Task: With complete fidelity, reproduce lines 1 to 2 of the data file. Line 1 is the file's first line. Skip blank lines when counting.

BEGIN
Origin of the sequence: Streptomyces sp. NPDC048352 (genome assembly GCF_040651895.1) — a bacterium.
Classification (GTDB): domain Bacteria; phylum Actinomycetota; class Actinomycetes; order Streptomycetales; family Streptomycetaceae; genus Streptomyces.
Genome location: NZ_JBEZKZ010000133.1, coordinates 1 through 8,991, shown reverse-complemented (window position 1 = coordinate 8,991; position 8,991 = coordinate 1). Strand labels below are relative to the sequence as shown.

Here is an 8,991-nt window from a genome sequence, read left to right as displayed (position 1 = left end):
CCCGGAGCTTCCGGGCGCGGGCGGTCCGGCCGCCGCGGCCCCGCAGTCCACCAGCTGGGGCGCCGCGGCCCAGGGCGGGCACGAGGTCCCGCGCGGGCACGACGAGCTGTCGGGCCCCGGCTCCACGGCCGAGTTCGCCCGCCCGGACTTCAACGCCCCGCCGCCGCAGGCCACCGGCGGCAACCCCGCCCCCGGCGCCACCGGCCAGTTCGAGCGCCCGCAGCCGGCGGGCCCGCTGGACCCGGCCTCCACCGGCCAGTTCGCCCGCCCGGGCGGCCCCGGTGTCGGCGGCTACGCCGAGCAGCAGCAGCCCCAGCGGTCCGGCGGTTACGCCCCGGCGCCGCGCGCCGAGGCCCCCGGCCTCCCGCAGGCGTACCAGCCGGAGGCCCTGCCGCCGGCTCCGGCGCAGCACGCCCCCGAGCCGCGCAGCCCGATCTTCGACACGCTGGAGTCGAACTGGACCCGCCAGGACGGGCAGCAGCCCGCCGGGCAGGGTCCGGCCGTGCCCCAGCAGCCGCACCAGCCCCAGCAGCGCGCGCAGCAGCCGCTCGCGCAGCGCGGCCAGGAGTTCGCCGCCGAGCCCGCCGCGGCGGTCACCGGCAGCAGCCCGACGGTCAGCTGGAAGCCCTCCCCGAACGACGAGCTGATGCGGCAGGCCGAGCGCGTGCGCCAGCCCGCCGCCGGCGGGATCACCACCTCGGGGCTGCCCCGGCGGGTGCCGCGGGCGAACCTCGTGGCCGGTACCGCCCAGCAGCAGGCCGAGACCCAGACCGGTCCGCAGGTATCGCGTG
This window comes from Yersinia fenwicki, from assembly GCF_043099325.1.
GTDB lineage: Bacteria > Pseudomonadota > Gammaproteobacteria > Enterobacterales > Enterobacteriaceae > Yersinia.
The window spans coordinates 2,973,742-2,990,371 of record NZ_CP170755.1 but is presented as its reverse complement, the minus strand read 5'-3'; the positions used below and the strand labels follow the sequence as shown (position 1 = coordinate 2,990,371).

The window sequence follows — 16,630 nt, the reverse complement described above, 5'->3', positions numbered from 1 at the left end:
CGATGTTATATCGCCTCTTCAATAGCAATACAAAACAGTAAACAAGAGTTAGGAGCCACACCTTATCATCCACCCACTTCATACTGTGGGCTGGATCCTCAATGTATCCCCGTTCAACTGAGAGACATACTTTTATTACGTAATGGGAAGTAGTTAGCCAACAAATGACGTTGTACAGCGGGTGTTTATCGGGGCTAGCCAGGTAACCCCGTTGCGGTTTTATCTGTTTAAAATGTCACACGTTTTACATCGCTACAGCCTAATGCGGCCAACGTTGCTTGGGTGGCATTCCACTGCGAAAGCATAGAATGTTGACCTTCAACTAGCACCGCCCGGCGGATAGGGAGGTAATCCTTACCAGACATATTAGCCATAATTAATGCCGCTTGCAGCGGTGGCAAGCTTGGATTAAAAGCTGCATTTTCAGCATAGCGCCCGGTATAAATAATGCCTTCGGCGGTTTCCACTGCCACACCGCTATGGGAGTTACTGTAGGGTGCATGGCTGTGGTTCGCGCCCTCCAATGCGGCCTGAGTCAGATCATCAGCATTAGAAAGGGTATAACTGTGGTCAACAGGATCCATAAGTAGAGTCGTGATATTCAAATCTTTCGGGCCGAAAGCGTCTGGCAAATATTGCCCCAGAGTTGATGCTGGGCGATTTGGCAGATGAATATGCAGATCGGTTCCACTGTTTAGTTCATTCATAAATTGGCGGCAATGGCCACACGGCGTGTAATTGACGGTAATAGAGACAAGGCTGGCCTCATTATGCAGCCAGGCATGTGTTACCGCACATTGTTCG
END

Origin of the sequence: Streptomyces sp. NPDC048352 (genome assembly GCF_040651895.1) — a bacterium.
Classification (GTDB): domain Bacteria; phylum Actinomycetota; class Actinomycetes; order Streptomycetales; family Streptomycetaceae; genus Streptomyces.